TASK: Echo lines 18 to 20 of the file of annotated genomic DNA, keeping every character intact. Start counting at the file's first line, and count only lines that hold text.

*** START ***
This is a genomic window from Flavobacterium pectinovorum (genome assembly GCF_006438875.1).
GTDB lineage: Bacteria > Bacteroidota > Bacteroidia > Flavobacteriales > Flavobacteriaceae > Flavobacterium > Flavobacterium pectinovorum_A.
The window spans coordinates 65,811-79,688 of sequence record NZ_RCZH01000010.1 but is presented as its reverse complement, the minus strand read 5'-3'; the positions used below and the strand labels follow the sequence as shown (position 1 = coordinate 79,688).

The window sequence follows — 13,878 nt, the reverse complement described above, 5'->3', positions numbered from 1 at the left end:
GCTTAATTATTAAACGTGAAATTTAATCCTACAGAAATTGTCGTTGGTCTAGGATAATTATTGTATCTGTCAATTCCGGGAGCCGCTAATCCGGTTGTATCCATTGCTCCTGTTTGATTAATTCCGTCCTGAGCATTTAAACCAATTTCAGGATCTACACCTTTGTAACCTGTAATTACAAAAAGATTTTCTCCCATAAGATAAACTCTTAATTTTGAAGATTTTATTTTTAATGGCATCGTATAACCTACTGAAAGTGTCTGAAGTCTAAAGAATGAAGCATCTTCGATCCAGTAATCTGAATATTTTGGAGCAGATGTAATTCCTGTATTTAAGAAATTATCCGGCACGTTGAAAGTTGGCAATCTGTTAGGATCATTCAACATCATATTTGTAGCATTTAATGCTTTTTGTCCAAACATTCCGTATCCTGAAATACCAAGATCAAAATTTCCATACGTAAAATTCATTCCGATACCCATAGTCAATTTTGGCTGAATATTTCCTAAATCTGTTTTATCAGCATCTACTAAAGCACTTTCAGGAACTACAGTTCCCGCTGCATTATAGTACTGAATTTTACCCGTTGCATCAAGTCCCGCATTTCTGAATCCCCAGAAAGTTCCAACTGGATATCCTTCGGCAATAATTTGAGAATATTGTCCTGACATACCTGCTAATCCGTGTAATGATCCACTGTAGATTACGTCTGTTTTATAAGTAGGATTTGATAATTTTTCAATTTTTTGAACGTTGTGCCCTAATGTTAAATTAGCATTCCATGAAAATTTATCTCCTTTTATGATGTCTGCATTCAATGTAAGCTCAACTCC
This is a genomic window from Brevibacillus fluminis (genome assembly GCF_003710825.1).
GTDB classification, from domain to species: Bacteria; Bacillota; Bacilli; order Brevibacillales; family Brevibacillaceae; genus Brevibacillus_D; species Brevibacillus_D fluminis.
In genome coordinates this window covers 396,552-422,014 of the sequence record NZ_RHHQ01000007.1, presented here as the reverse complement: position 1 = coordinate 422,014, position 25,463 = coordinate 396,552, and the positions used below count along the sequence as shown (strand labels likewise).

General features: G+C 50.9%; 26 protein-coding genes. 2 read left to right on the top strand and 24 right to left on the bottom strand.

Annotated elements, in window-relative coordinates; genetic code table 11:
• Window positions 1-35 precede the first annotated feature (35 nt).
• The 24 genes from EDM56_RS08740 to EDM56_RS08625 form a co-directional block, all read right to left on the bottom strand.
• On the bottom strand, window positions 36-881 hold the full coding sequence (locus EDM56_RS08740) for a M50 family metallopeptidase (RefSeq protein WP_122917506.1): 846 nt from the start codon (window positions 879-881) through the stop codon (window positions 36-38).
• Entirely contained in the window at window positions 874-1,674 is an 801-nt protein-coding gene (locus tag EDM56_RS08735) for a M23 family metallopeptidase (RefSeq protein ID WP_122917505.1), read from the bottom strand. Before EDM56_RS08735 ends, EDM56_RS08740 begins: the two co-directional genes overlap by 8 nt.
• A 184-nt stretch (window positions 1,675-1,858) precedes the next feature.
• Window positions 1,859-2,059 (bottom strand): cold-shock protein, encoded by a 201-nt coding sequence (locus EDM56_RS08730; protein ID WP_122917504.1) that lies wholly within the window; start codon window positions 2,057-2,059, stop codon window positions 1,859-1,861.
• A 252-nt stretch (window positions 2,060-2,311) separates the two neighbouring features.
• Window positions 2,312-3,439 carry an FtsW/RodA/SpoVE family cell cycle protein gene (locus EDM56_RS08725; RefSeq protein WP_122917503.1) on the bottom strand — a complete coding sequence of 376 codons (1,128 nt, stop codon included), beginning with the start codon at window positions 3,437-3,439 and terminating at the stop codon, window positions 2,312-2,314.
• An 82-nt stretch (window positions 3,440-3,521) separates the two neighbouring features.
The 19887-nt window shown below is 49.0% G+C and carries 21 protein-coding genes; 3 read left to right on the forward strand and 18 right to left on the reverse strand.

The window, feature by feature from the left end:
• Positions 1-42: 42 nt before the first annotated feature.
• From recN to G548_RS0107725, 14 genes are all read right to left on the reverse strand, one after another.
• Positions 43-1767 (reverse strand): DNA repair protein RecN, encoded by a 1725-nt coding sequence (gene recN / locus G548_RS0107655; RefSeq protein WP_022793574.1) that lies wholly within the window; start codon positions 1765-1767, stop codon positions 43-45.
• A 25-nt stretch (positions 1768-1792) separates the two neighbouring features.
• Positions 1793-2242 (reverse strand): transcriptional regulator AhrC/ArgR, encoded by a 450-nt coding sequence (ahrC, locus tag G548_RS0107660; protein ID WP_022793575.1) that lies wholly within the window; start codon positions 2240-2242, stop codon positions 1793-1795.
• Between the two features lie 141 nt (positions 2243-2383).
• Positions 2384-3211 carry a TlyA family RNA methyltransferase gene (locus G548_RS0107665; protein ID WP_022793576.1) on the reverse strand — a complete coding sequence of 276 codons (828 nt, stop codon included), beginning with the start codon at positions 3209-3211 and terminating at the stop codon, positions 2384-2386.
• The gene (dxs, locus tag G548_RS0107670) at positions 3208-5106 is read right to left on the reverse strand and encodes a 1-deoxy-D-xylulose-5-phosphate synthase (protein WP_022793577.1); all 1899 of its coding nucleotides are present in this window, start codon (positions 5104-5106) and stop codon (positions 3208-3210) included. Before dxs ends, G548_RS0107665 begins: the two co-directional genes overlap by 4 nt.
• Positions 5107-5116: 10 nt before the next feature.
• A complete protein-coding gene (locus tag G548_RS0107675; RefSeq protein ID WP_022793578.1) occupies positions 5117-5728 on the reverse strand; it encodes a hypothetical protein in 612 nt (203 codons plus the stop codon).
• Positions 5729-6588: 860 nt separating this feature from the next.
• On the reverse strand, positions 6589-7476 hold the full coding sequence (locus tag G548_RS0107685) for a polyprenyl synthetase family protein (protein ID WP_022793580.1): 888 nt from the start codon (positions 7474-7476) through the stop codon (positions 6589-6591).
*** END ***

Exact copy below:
• Window positions 2,312-3,439 carry an FtsW/RodA/SpoVE family cell cycle protein gene (locus EDM56_RS08725; RefSeq protein WP_122917503.1) on the bottom strand — a complete coding sequence of 376 codons (1,128 nt, stop codon included), beginning with the start codon at window positions 3,437-3,439 and terminating at the stop codon, window positions 2,312-2,314.
• An 82-nt stretch (window positions 3,440-3,521) separates the two neighbouring features.
The 19887-nt window shown below is 49.0% G+C and carries 21 protein-coding genes; 3 read left to right on the forward strand and 18 right to left on the reverse strand.